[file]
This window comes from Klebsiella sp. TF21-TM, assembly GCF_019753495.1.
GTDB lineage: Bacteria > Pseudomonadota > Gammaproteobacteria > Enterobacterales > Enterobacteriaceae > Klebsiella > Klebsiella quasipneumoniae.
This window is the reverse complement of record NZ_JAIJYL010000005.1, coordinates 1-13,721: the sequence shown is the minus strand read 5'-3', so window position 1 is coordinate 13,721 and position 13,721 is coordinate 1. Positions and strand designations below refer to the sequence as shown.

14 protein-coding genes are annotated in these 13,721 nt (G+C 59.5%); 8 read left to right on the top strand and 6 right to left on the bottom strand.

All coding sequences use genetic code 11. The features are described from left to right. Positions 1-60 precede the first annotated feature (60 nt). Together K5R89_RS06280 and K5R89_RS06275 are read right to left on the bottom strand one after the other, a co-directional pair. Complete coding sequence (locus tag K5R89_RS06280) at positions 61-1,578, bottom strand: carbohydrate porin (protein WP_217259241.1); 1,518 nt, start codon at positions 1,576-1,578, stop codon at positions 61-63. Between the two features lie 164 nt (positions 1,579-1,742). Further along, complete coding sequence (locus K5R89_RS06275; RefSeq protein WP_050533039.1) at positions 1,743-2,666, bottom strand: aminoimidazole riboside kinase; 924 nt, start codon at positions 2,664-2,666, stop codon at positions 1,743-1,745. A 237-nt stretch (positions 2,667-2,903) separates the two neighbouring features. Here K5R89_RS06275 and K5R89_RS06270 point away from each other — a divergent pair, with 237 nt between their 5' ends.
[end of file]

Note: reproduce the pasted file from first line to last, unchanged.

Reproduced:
This window comes from Klebsiella sp. TF21-TM, assembly GCF_019753495.1.
GTDB lineage: Bacteria > Pseudomonadota > Gammaproteobacteria > Enterobacterales > Enterobacteriaceae > Klebsiella > Klebsiella quasipneumoniae.
This window is the reverse complement of record NZ_JAIJYL010000005.1, coordinates 1-13,721: the sequence shown is the minus strand read 5'-3', so window position 1 is coordinate 13,721 and position 13,721 is coordinate 1. Positions and strand designations below refer to the sequence as shown.

14 protein-coding genes are annotated in these 13,721 nt (G+C 59.5%); 8 read left to right on the top strand and 6 right to left on the bottom strand.

All coding sequences use genetic code 11. The features are described from left to right. Positions 1-60 precede the first annotated feature (60 nt). Together K5R89_RS06280 and K5R89_RS06275 are read right to left on the bottom strand one after the other, a co-directional pair. Complete coding sequence (locus tag K5R89_RS06280) at positions 61-1,578, bottom strand: carbohydrate porin (protein WP_217259241.1); 1,518 nt, start codon at positions 1,576-1,578, stop codon at positions 61-63. Between the two features lie 164 nt (positions 1,579-1,742). Further along, complete coding sequence (locus K5R89_RS06275; RefSeq protein WP_050533039.1) at positions 1,743-2,666, bottom strand: aminoimidazole riboside kinase; 924 nt, start codon at positions 2,664-2,666, stop codon at positions 1,743-1,745. A 237-nt stretch (positions 2,667-2,903) separates the two neighbouring features. Here K5R89_RS06275 and K5R89_RS06270 point away from each other — a divergent pair, with 237 nt between their 5' ends.